Carol Herman, my editor at the Washington Times, offers a good review in the Washington Times of Tana French’s The Witch Elm.
There’s nothing like a good mystery to distract from a wrenching news cycle. And the award-winning Tana French does not disappoint with her latest, “The Witch Elm,” a novel powered not by one but three mysteries, and the deft narrative skills of its author.
Ms. French, a Vermont-born writer who has lived in Ireland since 1990, gets down to business quickly. Her protagonist, Toby, inadvertently becomes part of a minor art scam at work that he fears will cost him his job. Thereafter, his apartment is raided by two masked burglars who escape with his computer, TV and other valuables, but not before leaving Toby severely injured. And then there is the matter of the human skull found at his uncle’s house, where Toby heads after a prolonged hospital stay for further recovery.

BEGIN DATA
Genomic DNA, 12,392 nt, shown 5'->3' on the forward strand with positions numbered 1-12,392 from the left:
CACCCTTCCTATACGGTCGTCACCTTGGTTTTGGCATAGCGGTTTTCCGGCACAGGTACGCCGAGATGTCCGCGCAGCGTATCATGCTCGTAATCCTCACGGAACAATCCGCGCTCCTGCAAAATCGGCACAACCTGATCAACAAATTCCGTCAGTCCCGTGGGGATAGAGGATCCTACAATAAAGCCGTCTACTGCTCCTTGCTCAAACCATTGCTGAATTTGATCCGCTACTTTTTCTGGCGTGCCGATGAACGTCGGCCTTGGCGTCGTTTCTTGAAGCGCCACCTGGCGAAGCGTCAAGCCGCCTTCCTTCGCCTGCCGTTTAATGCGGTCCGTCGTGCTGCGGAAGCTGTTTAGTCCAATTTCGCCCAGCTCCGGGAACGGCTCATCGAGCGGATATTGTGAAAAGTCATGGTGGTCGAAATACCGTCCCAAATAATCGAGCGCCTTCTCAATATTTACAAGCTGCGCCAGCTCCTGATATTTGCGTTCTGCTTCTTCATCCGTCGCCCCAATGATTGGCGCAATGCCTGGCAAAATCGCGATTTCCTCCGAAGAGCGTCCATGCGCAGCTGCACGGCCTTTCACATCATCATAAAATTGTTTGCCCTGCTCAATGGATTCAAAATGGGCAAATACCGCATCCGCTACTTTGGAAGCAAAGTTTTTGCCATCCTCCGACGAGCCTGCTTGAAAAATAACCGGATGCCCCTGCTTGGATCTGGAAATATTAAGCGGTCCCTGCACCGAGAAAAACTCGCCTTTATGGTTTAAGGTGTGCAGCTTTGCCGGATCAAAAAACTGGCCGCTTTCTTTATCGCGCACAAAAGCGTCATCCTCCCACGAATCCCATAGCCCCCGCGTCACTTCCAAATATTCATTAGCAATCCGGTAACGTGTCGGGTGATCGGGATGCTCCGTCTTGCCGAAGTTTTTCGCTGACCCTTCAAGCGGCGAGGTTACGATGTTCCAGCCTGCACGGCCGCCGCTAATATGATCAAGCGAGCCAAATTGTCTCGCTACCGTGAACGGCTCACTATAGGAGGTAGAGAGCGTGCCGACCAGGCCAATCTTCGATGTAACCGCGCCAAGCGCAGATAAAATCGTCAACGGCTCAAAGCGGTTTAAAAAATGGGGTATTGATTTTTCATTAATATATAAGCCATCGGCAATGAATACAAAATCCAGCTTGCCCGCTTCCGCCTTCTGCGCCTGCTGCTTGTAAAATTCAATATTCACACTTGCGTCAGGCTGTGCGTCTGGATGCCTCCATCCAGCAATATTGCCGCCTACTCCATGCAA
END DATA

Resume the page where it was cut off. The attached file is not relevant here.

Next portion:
Although pursuing clues to the burglary bears the hallmarks of a traditional whodunit, complete with two detectives named Gerry Martin and Colm Bannon (Flashy Suit), the art shenanigans and the mysterious appearance of the skull in particular give Ms. French the opportunity to excavate the interior lives of her main characters, her singular gift. While the plot hinges on the unraveling of the mysteries, the book also pores over the deeper matters of human desire and its limits.
“I’ve always considered myself to be, basically, a lucky person. I don’t mean I’m one of those people who pick multi-million euro Lotto numbers on a whim, or show up seconds too late for flights that go on to crash with no survivors. I just mean that I managed to go through life without any of the standard misfortunes you hear about.”
Toby’s words that open the novel reveal much about how the novel will proceed. It is Toby’s voice that guides the tale, with all its charming cadence and understated self-consciousness.
You can read the rest of the review via the below link: